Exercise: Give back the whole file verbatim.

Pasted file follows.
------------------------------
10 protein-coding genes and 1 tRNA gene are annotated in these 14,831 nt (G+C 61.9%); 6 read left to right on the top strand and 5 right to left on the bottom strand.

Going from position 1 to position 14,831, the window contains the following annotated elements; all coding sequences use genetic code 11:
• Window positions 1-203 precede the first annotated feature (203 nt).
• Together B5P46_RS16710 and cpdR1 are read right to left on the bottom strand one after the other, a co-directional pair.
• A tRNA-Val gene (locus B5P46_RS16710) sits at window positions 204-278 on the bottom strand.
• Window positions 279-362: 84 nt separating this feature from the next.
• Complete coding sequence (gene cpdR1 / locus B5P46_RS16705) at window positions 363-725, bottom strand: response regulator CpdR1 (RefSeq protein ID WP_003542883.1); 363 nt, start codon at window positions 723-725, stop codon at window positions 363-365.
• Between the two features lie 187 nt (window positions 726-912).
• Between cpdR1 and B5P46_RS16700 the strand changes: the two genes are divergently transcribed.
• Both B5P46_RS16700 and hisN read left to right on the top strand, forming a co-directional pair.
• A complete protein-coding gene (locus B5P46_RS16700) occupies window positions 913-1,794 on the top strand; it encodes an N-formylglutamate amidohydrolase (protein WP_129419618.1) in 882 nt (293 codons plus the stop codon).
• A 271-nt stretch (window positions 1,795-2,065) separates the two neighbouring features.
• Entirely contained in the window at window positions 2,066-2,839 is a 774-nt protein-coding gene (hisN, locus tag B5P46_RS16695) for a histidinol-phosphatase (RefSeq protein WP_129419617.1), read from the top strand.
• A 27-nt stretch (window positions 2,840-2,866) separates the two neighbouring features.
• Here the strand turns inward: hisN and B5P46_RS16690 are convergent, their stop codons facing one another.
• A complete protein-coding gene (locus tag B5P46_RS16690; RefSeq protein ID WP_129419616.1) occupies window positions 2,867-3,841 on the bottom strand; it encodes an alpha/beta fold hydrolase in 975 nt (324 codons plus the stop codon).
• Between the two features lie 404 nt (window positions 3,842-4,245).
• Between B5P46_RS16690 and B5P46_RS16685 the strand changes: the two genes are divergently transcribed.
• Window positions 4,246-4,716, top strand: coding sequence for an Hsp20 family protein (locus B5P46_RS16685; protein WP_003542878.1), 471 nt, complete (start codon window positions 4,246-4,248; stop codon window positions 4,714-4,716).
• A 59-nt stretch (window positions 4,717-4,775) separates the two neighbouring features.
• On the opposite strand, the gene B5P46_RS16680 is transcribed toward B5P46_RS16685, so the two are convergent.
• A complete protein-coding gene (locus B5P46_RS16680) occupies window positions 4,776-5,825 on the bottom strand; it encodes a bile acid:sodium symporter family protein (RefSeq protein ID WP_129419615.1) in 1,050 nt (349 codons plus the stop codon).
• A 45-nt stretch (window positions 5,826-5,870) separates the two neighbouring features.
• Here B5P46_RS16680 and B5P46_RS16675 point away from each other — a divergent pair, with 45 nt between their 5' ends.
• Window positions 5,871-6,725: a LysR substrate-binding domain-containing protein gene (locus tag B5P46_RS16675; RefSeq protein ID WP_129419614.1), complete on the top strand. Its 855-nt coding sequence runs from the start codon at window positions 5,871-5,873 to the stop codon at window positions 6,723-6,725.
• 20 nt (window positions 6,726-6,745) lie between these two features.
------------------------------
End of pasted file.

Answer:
10 protein-coding genes and 1 tRNA gene are annotated in these 14,831 nt (G+C 61.9%); 6 read left to right on the top strand and 5 right to left on the bottom strand.

Going from position 1 to position 14,831, the window contains the following annotated elements; all coding sequences use genetic code 11:
• Window positions 1-203 precede the first annotated feature (203 nt).
• Together B5P46_RS16710 and cpdR1 are read right to left on the bottom strand one after the other, a co-directional pair.
• A tRNA-Val gene (locus B5P46_RS16710) sits at window positions 204-278 on the bottom strand.
• Window positions 279-362: 84 nt separating this feature from the next.
• Complete coding sequence (gene cpdR1 / locus B5P46_RS16705) at window positions 363-725, bottom strand: response regulator CpdR1 (RefSeq protein ID WP_003542883.1); 363 nt, start codon at window positions 723-725, stop codon at window positions 363-365.
• Between the two features lie 187 nt (window positions 726-912).
• Between cpdR1 and B5P46_RS16700 the strand changes: the two genes are divergently transcribed.
• Both B5P46_RS16700 and hisN read left to right on the top strand, forming a co-directional pair.
• A complete protein-coding gene (locus B5P46_RS16700) occupies window positions 913-1,794 on the top strand; it encodes an N-formylglutamate amidohydrolase (protein WP_129419618.1) in 882 nt (293 codons plus the stop codon).
• A 271-nt stretch (window positions 1,795-2,065) separates the two neighbouring features.
• Entirely contained in the window at window positions 2,066-2,839 is a 774-nt protein-coding gene (hisN, locus tag B5P46_RS16695) for a histidinol-phosphatase (RefSeq protein WP_129419617.1), read from the top strand.
• A 27-nt stretch (window positions 2,840-2,866) separates the two neighbouring features.
• Here the strand turns inward: hisN and B5P46_RS16690 are convergent, their stop codons facing one another.
• A complete protein-coding gene (locus tag B5P46_RS16690; RefSeq protein ID WP_129419616.1) occupies window positions 2,867-3,841 on the bottom strand; it encodes an alpha/beta fold hydrolase in 975 nt (324 codons plus the stop codon).
• Between the two features lie 404 nt (window positions 3,842-4,245).
• Between B5P46_RS16690 and B5P46_RS16685 the strand changes: the two genes are divergently transcribed.
• Window positions 4,246-4,716, top strand: coding sequence for an Hsp20 family protein (locus B5P46_RS16685; protein WP_003542878.1), 471 nt, complete (start codon window positions 4,246-4,248; stop codon window positions 4,714-4,716).
• A 59-nt stretch (window positions 4,717-4,775) separates the two neighbouring features.
• On the opposite strand, the gene B5P46_RS16680 is transcribed toward B5P46_RS16685, so the two are convergent.
• A complete protein-coding gene (locus B5P46_RS16680) occupies window positions 4,776-5,825 on the bottom strand; it encodes a bile acid:sodium symporter family protein (RefSeq protein ID WP_129419615.1) in 1,050 nt (349 codons plus the stop codon).
• A 45-nt stretch (window positions 5,826-5,870) separates the two neighbouring features.
• Here B5P46_RS16680 and B5P46_RS16675 point away from each other — a divergent pair, with 45 nt between their 5' ends.
• Window positions 5,871-6,725: a LysR substrate-binding domain-containing protein gene (locus tag B5P46_RS16675; RefSeq protein ID WP_129419614.1), complete on the top strand. Its 855-nt coding sequence runs from the start codon at window positions 5,871-5,873 to the stop codon at window positions 6,723-6,725.
• 20 nt (window positions 6,726-6,745) lie between these two features.